Richmond Art Center Richmond Art Center

Face Forward

Face Forward: Self-image & Self-Worth Artists Panel Discussion: Saturday, April 7, 2-4pm

The group exhibition, Face Forward: Self-Image & Self-Worth, includes artists working across many platforms to address issues of identity, race, gender, status and societal values. Painting, photography, sculpture, and video present the variety of ways in which artists situate themselves in life.

Over the centuries artists from Rembrandt to Warhol have used the self-portrait as a vehicle to investigate aging, wealth and poverty, social position and social non-conformity. The contemporary artists gathered together in this exhibition use the self-portrait in these and other explorations to reflect contemporary life. In these times of diversity and multicultural experience, the artist’s image is both a cypher for the human condition as well as the foundation for complex iconography in which the cultural object stands to reflect the impact of societal norms on the individual.

From the groundbreaking feminist work of Judy Dater in her personifications of societal expectations, to the deceptively bright scenes of Allan deSouza’s collaged alter-ego responding to racism, these artworks all bring pause. The underlying values of contemporary society are brought forward for reflection and response.

Other artists participating in Face Forward: Self-Image & Self-Worth include Mildred Howard, Judith Linhares, Abel Rodriguez, Nyé Lyn Tho, Lava Thomas, Cate White, and Vanessa Woods. Using brush or camera, these artists bring humor, persistence, and intimacy to life.


Abel Rodriguez
Self-Portrait in Green with My Hair Pulled Back
Oil on panel
16” x 12”

Face Forward: Self-Image & Self-Worth (Mire Adelante: Autoimagen & Autoestima)
Galería: Main Gallery
Fechas de la Exposición: 27 de Marzo – 19 de Mayo de 2018
: Sábado, 24 de Marzo, 5:00 – 7:00 pm

La exposición colectiva, Face Forward: Self-Image & Self-Wort (Mire Adelante: Autoimagen & Autoestima), incluye artistas que trabajan en diversas plataformas que abordan cuestiones de identidad, raza, género, estado y valores sociales. Pintura, fotografía, escultura y video presentan la variedad de las formas en que los artistas se sitúan en la vida.

A lo largo de los siglos, artistas desde el Rembrandt al Warhol han utilizado el autorretrato como vehículo para investigar el envejecimiento, la riqueza y la pobreza, la posición social y la inconformidad social. Los artistas contemporáneos reunidos en esta exposición usan el autorretrato en estas y otras exploraciones para reflejar acerca de la vida contemporánea. En estos tiempos de diversidad y experiencia multicultural, la imagen del artista es tanto un código para la condición humana como la base para una iconografía compleja en la que el objeto cultural puede reflejar el impacto de las normas sociales en el individuo.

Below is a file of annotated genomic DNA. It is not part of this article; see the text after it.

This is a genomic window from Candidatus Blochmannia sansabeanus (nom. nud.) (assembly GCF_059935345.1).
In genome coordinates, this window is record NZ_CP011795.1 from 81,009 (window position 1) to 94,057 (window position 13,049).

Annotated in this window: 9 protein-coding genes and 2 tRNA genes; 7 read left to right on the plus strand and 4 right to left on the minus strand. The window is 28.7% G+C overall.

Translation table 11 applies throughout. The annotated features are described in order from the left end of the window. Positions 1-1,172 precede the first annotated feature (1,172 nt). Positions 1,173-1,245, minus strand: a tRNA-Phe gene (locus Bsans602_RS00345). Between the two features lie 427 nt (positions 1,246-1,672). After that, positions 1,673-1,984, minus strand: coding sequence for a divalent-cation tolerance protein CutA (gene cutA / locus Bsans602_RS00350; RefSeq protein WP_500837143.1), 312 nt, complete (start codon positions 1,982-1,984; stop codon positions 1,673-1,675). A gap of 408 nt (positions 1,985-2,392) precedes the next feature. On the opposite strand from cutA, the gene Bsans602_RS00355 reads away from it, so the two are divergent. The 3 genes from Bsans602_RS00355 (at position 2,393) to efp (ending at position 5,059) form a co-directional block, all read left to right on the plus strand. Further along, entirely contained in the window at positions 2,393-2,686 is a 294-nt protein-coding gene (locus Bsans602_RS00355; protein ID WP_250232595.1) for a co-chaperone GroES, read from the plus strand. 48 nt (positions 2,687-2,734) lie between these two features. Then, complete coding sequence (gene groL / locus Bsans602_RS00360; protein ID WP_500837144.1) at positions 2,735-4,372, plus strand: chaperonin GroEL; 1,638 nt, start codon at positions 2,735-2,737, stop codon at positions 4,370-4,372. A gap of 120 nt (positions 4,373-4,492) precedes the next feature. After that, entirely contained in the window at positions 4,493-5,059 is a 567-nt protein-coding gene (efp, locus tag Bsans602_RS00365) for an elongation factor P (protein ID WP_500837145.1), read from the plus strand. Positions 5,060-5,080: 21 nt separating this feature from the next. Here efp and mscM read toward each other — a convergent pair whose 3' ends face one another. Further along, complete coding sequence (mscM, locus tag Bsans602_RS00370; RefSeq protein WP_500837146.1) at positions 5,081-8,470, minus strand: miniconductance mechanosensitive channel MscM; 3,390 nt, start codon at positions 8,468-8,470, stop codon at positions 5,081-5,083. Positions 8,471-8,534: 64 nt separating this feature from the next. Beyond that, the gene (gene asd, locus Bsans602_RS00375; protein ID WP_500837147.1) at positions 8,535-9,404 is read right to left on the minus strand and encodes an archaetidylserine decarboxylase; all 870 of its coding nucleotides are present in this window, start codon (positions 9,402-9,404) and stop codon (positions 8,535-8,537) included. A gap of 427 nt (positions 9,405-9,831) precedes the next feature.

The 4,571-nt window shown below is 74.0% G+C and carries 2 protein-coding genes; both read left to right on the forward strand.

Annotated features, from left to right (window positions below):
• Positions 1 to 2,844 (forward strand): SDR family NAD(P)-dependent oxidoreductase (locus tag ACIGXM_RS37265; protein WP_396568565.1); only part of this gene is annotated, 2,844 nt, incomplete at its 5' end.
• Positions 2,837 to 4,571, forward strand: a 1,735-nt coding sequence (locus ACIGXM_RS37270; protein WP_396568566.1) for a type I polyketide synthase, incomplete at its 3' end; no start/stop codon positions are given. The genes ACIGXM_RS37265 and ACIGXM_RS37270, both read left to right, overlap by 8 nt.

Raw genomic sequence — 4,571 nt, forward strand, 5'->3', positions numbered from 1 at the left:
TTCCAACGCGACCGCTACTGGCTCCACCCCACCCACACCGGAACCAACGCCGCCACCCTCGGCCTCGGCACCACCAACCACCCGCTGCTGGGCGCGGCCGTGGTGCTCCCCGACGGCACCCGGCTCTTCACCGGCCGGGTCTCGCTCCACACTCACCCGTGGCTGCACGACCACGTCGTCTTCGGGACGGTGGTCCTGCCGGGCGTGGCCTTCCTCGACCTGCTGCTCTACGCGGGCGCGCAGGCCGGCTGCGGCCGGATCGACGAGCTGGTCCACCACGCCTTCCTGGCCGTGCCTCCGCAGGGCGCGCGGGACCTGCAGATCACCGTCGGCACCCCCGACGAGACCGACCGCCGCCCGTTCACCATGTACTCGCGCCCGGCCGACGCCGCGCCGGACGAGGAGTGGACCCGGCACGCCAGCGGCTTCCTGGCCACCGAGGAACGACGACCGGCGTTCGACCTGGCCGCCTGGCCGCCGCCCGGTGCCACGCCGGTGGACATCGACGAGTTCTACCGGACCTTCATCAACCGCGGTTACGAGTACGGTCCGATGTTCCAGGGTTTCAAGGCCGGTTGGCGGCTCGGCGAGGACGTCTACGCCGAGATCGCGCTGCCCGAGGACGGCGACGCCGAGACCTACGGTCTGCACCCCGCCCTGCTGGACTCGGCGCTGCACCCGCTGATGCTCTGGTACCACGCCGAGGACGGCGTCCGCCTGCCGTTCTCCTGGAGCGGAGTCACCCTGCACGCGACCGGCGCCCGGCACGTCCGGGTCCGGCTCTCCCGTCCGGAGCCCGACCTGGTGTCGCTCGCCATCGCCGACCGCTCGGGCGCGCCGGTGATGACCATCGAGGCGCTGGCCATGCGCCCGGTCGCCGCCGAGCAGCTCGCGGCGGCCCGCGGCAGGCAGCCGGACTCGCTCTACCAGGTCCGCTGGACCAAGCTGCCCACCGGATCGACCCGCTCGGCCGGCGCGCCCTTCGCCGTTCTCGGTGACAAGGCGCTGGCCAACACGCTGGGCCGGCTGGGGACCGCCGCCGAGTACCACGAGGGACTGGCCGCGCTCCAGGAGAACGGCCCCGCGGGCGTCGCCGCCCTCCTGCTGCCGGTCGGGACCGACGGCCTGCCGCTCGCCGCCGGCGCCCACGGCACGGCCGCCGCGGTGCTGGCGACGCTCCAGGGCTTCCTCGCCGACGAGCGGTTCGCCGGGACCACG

Desde el innovador trabajo feminista de Judy Dater en sus personificaciones de las expectativas de la sociedad, hasta las escenas engañosamente brillantes del alter ego de Allan deSouza que responde al racismo, estas obras de arte provocan una pausa. Los valores subyacentes de la sociedad contemporánea se presentan para la reflexión y para la respuesta.

Otros artistas que participan en Face Forward: Self-Image & Self-Worth(Mire Adelante: Autoimagen & Autoestima)incluyen a Mildred Howard, Judith Linhares, Abel Rodríguez, Nyé Lyn Tho, Lava Thomas, Cate White y Vanessa Woods. Usando un pincel o una cámara, estos artistas dan vida al humor, la persistencia y la intimidad.


Abel Rodriguez
Autorretrato en verde con mi cabello al lado.
Óleo sobre tabla
16 “x 12”

The Cutting Edge: Collage

The century of collage that began with George Braque and Pablo Picasso taking wallpaper or newspaper directly to drawing or painting opened a floodgate of exploration and expression making use of diverse materials in concert. Of today’s moment, the seven artists in The Cutting Edge exhibition sharpen their vision employing scissors and wit, glue and gumption.  John Hundt, David Jones, Diana Krevsky, Sherry Parker, Kim Smith, Livia Stein, and Shayna Yasuhara each pursue a different vein of inquiry to touch upon the dream, the dreaded, the seductive, and the puzzling. Riotous color, cool text, and fanciful imaginings all call for visual discovery.

Heir to this lineage, John Hundt makes use of vintage printed images to reconfigure the erotic body, to relocate the physical landscape, and to disorient the conventional thought. In the hands of Sherry Parker, the diverse elements seek to coalesce in a bitter-sweet scene of poignancy. And with yet another inflection, one tinged with nostalgia as well as irony, Kim Smith glues and writes to ask directly what is missing, what is lost, and how do we manage to make things whole again.

It is with the bits and pieces from her own drawings and paintings that Diana Krevsky re-imagines psychological landscapes. This transcends a recycling of materials and images to a discovery of new voices in the re-assembled. The taking of an element from previous work to propel a new vision is also common to Livia Stein as seen in etchings re-incorporated in larger compositions.

Livia Stein opens her work to the culture of India where she has had artist’s residencies: the intensity of color, the sensuality of cloth, and the impulse of ornamentation all propel these complex compositions into an abundance of energy and movement. Similarly, Shayna Yasuhara takes on a visual language of a specific culture – but here it is popular culture: the visual language of animé, the sensibility of cute, and the flat, close values of a palette orchestrated in a muted register.